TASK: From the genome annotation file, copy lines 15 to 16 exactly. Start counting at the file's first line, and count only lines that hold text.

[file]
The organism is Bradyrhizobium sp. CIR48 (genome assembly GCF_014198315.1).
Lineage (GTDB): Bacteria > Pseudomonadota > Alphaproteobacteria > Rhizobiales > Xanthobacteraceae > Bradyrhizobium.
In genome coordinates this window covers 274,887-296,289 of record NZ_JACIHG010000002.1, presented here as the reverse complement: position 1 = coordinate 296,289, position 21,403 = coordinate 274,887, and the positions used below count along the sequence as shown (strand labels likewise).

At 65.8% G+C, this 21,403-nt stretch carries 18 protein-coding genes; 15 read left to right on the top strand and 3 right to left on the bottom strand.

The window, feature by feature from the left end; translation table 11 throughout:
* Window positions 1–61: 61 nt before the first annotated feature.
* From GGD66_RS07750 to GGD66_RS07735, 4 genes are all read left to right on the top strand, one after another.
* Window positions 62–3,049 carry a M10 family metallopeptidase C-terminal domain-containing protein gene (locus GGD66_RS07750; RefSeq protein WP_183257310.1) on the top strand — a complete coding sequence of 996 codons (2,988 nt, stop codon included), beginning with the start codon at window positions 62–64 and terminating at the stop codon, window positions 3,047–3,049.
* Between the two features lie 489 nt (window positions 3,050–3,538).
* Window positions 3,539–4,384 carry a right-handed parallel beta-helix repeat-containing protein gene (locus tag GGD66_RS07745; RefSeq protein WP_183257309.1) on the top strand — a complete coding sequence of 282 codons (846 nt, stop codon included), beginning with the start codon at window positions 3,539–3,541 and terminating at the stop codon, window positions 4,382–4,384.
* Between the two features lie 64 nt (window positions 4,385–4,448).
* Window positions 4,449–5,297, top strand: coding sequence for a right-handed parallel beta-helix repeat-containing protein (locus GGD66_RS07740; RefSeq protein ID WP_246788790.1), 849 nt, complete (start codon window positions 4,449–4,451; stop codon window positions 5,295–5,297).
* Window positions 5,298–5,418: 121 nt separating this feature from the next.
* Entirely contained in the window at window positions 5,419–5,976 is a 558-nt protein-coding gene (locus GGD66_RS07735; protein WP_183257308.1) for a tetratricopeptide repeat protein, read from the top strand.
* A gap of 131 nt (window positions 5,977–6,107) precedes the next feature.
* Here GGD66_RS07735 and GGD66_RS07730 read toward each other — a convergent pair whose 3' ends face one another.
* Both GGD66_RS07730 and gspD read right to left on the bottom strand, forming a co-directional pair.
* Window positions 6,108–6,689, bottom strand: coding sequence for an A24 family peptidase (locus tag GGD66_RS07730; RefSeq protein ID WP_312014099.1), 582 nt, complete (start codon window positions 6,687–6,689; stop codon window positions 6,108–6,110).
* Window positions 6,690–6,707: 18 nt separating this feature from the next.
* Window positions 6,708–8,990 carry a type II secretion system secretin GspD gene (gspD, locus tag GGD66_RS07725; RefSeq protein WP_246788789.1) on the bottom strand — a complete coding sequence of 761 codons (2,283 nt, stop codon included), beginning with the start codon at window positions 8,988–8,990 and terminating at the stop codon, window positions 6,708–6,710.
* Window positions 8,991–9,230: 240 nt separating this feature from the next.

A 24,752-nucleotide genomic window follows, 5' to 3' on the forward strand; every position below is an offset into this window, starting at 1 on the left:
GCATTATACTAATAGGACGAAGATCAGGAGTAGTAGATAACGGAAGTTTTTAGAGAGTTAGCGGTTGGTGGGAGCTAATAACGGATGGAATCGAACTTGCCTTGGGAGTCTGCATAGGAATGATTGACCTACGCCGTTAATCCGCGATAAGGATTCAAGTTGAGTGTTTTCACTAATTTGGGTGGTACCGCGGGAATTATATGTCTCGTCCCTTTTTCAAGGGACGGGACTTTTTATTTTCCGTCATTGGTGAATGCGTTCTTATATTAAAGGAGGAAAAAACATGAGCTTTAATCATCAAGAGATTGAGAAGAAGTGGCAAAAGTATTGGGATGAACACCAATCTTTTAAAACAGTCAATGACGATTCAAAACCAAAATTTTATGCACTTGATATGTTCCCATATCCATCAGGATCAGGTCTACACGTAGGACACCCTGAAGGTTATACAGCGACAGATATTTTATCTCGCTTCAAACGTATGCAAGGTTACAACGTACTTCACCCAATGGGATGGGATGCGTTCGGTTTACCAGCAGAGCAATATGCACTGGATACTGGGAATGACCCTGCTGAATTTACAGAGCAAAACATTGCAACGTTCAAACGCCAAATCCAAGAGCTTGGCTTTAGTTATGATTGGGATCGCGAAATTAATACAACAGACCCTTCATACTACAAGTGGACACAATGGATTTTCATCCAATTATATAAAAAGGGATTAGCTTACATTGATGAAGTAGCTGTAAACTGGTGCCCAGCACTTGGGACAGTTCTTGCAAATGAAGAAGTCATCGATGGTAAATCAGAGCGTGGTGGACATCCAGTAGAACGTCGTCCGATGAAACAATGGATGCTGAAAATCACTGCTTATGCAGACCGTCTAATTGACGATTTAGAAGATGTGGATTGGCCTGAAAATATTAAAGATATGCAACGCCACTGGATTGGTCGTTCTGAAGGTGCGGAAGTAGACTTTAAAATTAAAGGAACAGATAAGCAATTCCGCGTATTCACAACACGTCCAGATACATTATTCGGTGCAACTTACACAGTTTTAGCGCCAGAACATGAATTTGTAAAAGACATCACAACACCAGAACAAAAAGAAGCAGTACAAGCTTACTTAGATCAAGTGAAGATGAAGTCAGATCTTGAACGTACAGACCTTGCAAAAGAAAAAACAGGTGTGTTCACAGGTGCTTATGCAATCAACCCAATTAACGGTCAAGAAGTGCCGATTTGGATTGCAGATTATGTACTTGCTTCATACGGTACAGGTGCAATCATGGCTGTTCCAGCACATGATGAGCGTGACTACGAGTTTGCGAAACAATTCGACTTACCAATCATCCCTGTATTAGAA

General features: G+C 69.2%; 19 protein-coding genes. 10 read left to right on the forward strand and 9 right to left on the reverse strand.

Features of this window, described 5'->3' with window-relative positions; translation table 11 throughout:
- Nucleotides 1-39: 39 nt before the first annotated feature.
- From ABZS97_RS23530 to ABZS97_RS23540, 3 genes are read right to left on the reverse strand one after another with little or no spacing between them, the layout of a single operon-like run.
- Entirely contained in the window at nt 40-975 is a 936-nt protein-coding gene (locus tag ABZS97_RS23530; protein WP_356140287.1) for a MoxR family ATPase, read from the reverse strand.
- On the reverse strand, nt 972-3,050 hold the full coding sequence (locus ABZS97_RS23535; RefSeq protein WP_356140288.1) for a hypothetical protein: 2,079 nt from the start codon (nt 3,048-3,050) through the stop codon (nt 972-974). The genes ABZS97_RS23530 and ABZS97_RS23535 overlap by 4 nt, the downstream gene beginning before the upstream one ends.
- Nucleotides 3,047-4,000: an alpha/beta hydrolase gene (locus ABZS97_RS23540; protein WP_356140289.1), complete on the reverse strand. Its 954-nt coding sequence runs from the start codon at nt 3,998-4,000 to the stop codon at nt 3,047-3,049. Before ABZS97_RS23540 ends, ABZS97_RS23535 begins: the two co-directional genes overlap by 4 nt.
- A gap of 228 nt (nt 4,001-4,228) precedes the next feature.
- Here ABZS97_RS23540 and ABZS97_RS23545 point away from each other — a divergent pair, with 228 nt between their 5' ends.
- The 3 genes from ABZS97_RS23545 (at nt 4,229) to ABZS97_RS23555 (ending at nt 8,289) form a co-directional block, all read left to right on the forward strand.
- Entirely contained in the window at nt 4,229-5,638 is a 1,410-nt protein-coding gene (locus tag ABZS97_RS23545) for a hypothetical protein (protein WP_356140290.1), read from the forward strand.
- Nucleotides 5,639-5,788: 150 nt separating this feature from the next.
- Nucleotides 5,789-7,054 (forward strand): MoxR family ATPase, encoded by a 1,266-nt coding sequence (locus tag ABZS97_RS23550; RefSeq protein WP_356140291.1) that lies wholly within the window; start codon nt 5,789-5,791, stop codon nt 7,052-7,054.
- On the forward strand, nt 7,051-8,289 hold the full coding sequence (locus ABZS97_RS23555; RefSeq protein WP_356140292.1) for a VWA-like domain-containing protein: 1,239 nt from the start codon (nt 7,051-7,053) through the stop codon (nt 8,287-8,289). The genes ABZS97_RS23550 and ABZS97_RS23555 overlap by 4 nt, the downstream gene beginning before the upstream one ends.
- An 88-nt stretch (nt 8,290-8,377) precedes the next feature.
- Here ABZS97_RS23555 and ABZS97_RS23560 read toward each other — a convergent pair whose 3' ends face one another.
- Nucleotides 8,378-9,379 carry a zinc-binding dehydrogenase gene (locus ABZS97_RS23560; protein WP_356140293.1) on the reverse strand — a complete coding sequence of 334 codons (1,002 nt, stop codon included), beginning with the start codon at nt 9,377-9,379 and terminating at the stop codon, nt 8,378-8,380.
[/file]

* A gap of 131 nt (window positions 5,977–6,107) precedes the next feature.
* Here GGD66_RS07735 and GGD66_RS07730 read toward each other — a convergent pair whose 3' ends face one another.